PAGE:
Like many, I watched the painful political circus surrounding Judge Brett Kavanaugh’s confirmation hearings. I paid closer attention than most perhaps because the outcome was highly personal. As a trial attorney, I appreciated that the integrity of our nation’s legal system was at stake, the very justice system to which I proudly dedicated 30-plus years of my life. I was appalled by what I witnessed. I expected more, and certainly America deserved better.
Before assuming that I may favor Judge Kavanaugh’s accusers, or vice versa, let me explain. My starting point is different than most. I am an institutionalist. Most attorneys are. As officers of the court, we take a solemn oath “to maintain the respect due to the courts of justice and judicial officers.” This oath requires all attorneys to conduct themselves truthfully and with honor, so as to protect the integrity of all courts, but especially our U.S. Supreme Court, the ultimate authority on federal laws and the U.S. Constitution. This was my threshold test against which I initially evaluated Judge Kavanaugh. And sadly, he failed. The recent U.S. Senate confirmation process was so flawed and partisan that Judge Kavanaugh had to appreciate that his confirmation, rightly or wrongly, would never be substantially accepted or respected by the public, and that as a result, the integrity of the Supreme Court would be compromised. To institutionalists, like me, this is unacceptable. Even the public’s perception of his character must be above reproach.
This is where my profession failed America. I expect lawyers to protect the integrity of the process and the institution. Judge Kavanaugh should have threatened to withdraw his nomination unless a full and complete FBI investigation was conducted into the alleged sexual assaults and all potential issues of perjury, even if President Trump, and Senators Charles Grassley, Orin Hatch, and Mitch McConnell, said “No.” He should have insisted on submitting to a polygraph to prove his innocence, even as unbecoming as it may be to a sitting federal judge. He should have listened on a real-time basis to Ms. Ford’s testimony to show respect for her, her pain, and for the legal process, again, even if he is innocent.
Instead, Judge Kavanaugh hid behind the Republican controlled Executive Branch and Senate Judiciary Committee. That’s not what worthy Supreme Court nominees do, or any judge for that matter. At our best, lawyers lead. At their best, judges set examples. Judges are role models for fairness, especially when fairness may come at their own expense. If he had shown this courage, this ethical and moral leadership, and led by example out of respect for our judicial system, he would have brought honor upon himself, and my profession. But he didn’t. Why? Because he was selfish; he put himself above the institution. Worse yet, his personal ambition has already left a stain on the Supreme Court that will never be removed.
Bottom line, a worthy candidate would have sacrificed himself for the greater good. Even if one totally discounts the sexual assault and perjury allegations — all of which have a measure of legitimacy that cannot be fairly discarded entirely regardless of one’s party affiliation — Judge Kavanaugh proved himself unworthy. He made it about him. The lawyers in the Senate made it about him. The media made it about him. Being appointed to the Supreme Court is the rough equivalent of the Pope’s status for Catholics. There can be no cloud; our faith in the institution is more important than the ambition of one man, or one party.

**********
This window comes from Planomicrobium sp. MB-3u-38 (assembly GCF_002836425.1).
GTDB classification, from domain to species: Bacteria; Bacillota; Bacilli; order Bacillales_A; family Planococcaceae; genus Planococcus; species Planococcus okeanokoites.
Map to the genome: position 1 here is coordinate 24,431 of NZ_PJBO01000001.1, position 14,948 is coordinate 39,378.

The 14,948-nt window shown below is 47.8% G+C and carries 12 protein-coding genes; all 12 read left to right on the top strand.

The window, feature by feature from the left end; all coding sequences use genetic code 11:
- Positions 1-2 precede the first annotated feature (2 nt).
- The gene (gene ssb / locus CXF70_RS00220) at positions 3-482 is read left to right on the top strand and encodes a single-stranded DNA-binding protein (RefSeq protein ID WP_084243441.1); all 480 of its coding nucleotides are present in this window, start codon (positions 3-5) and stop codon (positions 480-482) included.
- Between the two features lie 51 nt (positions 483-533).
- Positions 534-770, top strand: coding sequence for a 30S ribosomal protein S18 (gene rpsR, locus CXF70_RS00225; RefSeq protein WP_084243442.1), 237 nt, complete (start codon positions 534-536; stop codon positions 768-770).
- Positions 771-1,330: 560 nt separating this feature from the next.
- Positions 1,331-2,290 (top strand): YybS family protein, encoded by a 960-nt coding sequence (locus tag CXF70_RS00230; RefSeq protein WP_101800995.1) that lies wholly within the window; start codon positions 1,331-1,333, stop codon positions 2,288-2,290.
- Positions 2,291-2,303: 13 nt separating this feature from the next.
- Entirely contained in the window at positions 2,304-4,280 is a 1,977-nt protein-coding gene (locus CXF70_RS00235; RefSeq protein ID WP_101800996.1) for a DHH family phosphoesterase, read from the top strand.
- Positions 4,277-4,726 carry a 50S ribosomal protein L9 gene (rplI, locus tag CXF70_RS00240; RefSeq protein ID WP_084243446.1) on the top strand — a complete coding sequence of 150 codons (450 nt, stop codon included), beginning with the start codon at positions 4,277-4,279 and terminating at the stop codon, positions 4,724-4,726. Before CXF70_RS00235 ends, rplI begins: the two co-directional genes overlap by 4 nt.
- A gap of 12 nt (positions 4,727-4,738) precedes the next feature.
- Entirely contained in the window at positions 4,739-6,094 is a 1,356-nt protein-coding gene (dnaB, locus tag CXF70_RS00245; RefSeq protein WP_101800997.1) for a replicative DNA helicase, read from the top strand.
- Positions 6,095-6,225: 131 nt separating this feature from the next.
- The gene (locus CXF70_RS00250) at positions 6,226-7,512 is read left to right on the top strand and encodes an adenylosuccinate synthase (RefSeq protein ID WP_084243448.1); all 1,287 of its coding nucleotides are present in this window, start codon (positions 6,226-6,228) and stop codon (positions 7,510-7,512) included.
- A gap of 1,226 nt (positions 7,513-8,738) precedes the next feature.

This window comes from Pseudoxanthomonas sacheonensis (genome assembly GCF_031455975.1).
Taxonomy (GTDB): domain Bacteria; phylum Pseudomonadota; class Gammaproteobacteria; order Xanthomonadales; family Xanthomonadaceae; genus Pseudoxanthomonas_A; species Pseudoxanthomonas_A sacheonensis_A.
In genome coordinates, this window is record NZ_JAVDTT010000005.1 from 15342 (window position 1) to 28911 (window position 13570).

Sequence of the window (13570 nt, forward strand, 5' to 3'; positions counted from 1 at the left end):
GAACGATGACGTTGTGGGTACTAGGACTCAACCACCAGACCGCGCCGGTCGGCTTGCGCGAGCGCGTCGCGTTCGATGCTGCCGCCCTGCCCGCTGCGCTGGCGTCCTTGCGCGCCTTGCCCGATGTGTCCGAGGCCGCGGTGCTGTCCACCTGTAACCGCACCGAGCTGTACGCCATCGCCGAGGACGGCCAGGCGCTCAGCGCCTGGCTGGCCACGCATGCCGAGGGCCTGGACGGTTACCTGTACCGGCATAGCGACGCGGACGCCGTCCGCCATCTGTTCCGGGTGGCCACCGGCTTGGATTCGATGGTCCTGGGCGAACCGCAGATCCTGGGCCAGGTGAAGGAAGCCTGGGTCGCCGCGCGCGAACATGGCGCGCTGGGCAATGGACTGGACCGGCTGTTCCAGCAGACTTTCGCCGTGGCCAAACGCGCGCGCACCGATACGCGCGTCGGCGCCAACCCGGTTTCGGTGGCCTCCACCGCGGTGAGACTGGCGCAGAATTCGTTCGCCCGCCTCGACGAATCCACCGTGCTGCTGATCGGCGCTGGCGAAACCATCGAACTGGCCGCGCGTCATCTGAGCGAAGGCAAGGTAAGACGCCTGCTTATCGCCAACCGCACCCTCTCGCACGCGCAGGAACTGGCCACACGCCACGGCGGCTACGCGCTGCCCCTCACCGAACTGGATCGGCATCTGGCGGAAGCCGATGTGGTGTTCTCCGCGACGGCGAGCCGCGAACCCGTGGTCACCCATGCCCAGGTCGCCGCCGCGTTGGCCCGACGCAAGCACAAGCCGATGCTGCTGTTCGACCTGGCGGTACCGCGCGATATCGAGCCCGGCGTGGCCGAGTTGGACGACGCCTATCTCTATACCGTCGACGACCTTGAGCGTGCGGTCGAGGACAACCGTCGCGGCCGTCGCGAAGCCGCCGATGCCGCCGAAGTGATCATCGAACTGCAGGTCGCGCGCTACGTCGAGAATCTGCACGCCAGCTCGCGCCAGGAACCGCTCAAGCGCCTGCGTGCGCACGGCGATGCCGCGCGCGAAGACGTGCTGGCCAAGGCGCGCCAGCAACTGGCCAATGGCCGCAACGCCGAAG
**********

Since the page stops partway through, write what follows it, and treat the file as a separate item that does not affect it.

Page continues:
As harsh and unfair as it may seem to Judge Kavanaugh, even unproven allegations can be disqualifying, and should be disqualifying if the allegations have a measure of legitimacy. When seeking to be appointed to the Supreme Court, you are not presumed innocent until proven guilty beyond a reasonable doubt. The “tie” doesn’t go to the runner. You are only worthy of the appointment if you have the intellect (which Judge Kavanaugh did) and the unassailable integrity and demeanor befitting the exalted position. Judge Kavanaugh’s failure to lead, and his partisan, conspiratorial screech, proved that he is not.
And for what? Why destroy the integrity of an institution when many other qualified conservative judges don’t have his “baggage”? I strongly suspect most trial attorneys — or at least a significant percentage — believe that Judge Kavanaugh potentially lied under oath, such that the cloud over Judge Kavanaugh remains, and always will. This is the litmus test for me. Fair or unfair, if the cloud over his integrity remained, he should have withdrawn his name from consideration. Then, and only then, would he have proved to me that he respected my profession and our Supreme Court, as I do.
Whether Judge Kavanaugh assaulted Ms. Ford or other women, or drank excessively, or lied to Congress, matters to me. I wanted more information. But I don’t need to know the answers with certainty to take the side of the Supreme Court as its protector-in-chief. Put simply, Judge Kavanaugh failed to fulfill his professional oath, leaving us with a permanent Scarlet K on our Supreme Court. For that, I apologize. Lawyers should be better than this. The most worthy of us are.
For more content like this, read some of our past Final Words here.